When it comes to bankruptcy, there is a common misconception that all debts will be discharged. This is not true as there are some debts that cannot be discharged. You need to know the debts that can be discharged so you can be better prepared in case you are thinking of going to court to file for bankruptcy.
When a debt is discharged, it means you are no longer liable for it. The debt will still appear on your credit report for a couple of years. Creditors are not allowed to collect their debts from you. This happens when you file under chapter 7. However, when you file under chapter 13, you are given between three to five years to pay your debts. After that period, the remaining debts that can be discharged are discharged. You can read this narrative post to get more information on the debts that are discharged in bankruptcy.
Debts Discharged in Chapter 7
When you file for bankruptcy under chapter 7, you will get rid of most of your debts. The debts that will be discharged are those you incur before you file for bankruptcy. This does not mean that you can get into debt again and go scot free. You will be responsible for any debt that comes after you filed for bankruptcy.
Here is a list of debts that will be discharged when you file for bankruptcy.
- Hospital bills
- Credit card bills
- Any accounts held by debt collectors
- Utility bills
- Excess amounts after repossessions
- Personal injury claims with the exception of accidents caused by drunk driving.
- Bad checks with the exception of fraudulent ones
- Rent arreas and lease fees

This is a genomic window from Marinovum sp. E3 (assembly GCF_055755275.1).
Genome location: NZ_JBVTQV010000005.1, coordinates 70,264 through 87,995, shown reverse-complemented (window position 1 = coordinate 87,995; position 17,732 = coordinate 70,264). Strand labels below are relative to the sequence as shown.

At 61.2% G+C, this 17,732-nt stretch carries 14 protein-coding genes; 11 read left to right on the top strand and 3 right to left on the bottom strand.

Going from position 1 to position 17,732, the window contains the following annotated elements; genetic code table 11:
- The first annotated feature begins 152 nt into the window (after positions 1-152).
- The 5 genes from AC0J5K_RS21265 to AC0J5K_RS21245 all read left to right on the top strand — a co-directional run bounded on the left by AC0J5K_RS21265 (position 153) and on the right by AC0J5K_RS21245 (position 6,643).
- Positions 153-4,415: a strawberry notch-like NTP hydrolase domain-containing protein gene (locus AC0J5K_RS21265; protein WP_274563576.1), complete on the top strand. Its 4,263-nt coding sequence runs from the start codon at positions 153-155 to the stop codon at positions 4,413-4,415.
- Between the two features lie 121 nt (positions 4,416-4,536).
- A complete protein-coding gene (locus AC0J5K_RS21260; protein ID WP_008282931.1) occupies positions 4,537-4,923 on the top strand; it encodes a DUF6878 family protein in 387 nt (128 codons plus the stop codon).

- Civil lawsuit orders with the exception of fraud cases.
- Back taxes and penalties
- Veteran assistant loans and social security benefits that was overpaid.
- Business credit
- Charge account balances
Debts Discharged in Chapter 13
Chapter 13 treats debts a bit differently as they cannot be discharged right away. There is a repayment period of three to five years where you are expected to repay the creditors. Secure loans will be repaid during this period. If you have arreas, you will continue your normal payments while paying the arreas. You can also choose to hand over ownership of the collateral you used to get the loan. After the specified repayment period relapses, the remaining debt will be discharged. Most of the debts listed under chapter 7 can be discharged. However, there are debts that can be discharged under chapter 13 that cannot be discharged under chapter 7. These include;
- Debts that come when you intentionally damaging your property. However, if you maliciously injure another person, that debt will remain.
- If you incurred a debt to pay a non-dischargeable debt like student loans, the debt can be discharged.
- With the exception of child support and spousal support, any other debt arising from separation and divorce settlements can be discharged. This includes attorney fees.
- Homeowners who have taken second mortgages or home equity loans can benefit from filing for bankruptcy under chapter 13. They can be stripped if the amount owed is more than the first mortgage. The stripped liens is not covered by the property and at the end of the repayment period, any balances are discharged.
When it comes to filing for bankruptcy, you need to know which debts are discharged under each chapter. This will make you know whether to file under chapter 7 or chapter 13. When filing for bankruptcy, you need to be honest about all your debt. Any debt you do not indicate will not be discharged.
You also need to inform your cosigners before you file for bankruptcy since they will be held liable for the entire debt amount. You can make things easier by making payments to settle the debt since it is your burden. If you shared the money with them, you can make payments for your part and leave the rest for them.
Filing for bankruptcy should be your last resort when there is nothing else you can do concerning your debt. It does a number on your credit score and will be in your records for a few years. While it gives you a chance to start over, there are some debts you will carry with you.